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Darling follows a young woman known only as “Darling” who becomes the caretaker of a large apartment in New York. She slowly descends into madness as the house’s horrific past seeps into her dreams and her reality, leading her to struggle to differentiate between truth and fiction.

Director Mickey Keating crafts an outwardly exquisite film with Darling; the blend of black and white photography, eccentric editing and general stillness of the film conjures a quietly nightmarish, but beautiful surface that teems with ominous suggestion and intrigue. The simple juxtaposing of light and dark and black and white become the perfect symbol of the film’s preoccupation with opposing images. Frequently, we are shown scenes of regularity, for example, the answering of a phone, where an indication of Darling’s deteriorating sanity is shown in a jarring flash of imagery that reflects the thoughts racing around Darling’s tainted mind. Sometimes, these breaks in the film’s flow feel a little too obvious; Darling is certainly not as ethereal as you would expect and it is not a film that wants to solely rely on its audience’s ability to ponder what’s below the surface, choosing to paint it all in black and white for us. Admittedly, this does pave the way for some striking visuals, but the film’s lack of subtlety can be mildly aggravating.

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The clash of beauty and horror of Darling’s exterior is mirrored in the film’s leading lady Lauren Ashley Carter whose contrasting dark hair and pale skin, as well as her quiet outward presence and inner hellish hallucinations construct a physical body for Darling to unleash its interest in stark contrasts. The ultimate darkness resides within the most innocent of façades as the house’s hold tightens around Darling’s neck and sets her on a path of psychological destruction. The film calls for comparisons to The Shining with Jack Torrance and Darling’s madness ensuing in a claustrophobic space filled with endless corridors and a locked door with god-knows-what behind it. The Shining delivers a nightmarish finale after its build-up and gradual loosening of Torrance’s grip on reality, but in comparison, Darling’s eventual snap is far less scary and much less entertaining. In the end, the closing moments feel rushed and predictable, with even the eerie final scene failing to drum up little more than an eye-roll.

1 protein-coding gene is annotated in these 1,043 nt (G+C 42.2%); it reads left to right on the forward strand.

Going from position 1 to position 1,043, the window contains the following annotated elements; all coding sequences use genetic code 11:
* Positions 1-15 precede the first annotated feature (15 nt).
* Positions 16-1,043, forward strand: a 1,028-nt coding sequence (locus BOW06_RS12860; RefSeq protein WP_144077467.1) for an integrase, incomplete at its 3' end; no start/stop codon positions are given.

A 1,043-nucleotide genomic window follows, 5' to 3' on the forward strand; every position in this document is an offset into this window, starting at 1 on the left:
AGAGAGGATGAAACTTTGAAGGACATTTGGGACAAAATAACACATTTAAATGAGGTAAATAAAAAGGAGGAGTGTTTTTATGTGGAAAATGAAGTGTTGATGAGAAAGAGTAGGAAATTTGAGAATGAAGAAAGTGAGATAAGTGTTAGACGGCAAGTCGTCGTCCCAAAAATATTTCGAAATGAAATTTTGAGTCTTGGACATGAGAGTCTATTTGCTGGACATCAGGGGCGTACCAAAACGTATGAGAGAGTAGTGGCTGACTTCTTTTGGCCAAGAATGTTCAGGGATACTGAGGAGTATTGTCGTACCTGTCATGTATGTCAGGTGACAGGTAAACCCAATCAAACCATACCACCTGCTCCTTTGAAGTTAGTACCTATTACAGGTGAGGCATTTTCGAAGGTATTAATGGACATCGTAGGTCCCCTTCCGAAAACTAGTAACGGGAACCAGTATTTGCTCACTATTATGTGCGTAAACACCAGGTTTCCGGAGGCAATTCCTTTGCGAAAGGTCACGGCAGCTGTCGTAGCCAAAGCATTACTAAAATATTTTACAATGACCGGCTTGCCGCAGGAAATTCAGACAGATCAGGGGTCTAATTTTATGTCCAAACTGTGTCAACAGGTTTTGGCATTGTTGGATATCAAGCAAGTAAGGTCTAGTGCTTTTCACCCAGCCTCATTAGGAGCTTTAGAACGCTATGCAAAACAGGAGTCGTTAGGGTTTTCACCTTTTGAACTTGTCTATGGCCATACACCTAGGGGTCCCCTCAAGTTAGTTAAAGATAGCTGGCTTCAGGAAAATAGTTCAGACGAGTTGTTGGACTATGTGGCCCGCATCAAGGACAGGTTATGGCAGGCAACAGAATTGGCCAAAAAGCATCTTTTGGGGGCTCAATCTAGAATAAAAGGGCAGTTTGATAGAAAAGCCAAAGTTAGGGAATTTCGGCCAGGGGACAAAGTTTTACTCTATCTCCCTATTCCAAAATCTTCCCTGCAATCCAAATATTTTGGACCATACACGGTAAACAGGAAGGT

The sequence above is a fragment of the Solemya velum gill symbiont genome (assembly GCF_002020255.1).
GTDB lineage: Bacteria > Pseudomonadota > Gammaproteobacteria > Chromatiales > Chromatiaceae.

The film sets up a huge potential for exploring a shattered psyche within this deceptively attractive exterior, but unfortunately, Darling fails to meet the expectations it sets itself. There are frequent hints at the insanity that is sure to follow Darling’s flashes of madness that are shown in her struggle to keep a grip on reality; as she creeps around the house at night, she becomes increasingly separated from what is real, becoming consumed by the house’s horrors and past, which saw a woman fall to her death from the balcony. A rumble of thunder and the otherwise relentless silence and lack of dialogue become ominous warnings of the storm to come, acting as a build for the eventual onslaught that, surely, must be around the corner. Sadly, by the time Darling’s climactic finish ensues, it fails to have the dramatic and shocking effect that it strives for.

Darling becomes a victim of style over substance. Its careful construction and determination to be as beautiful as possible leaves very little to enjoy below its surface. There is some gorgeous imagery and quietly disturbing moments of terror, but what we are ultimately left with is average rather than amazing.

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Tags : FANThorrorLauren Ashley CarterMickey KeatingTerror Molins
Jessy Williams

The author Jessy Williams

[Associate Features Editor] I'm a 24 year-old Film Studies Graduate, constant procrastinator and horror aficionado. Tweeting endlessly as @JessyCritical.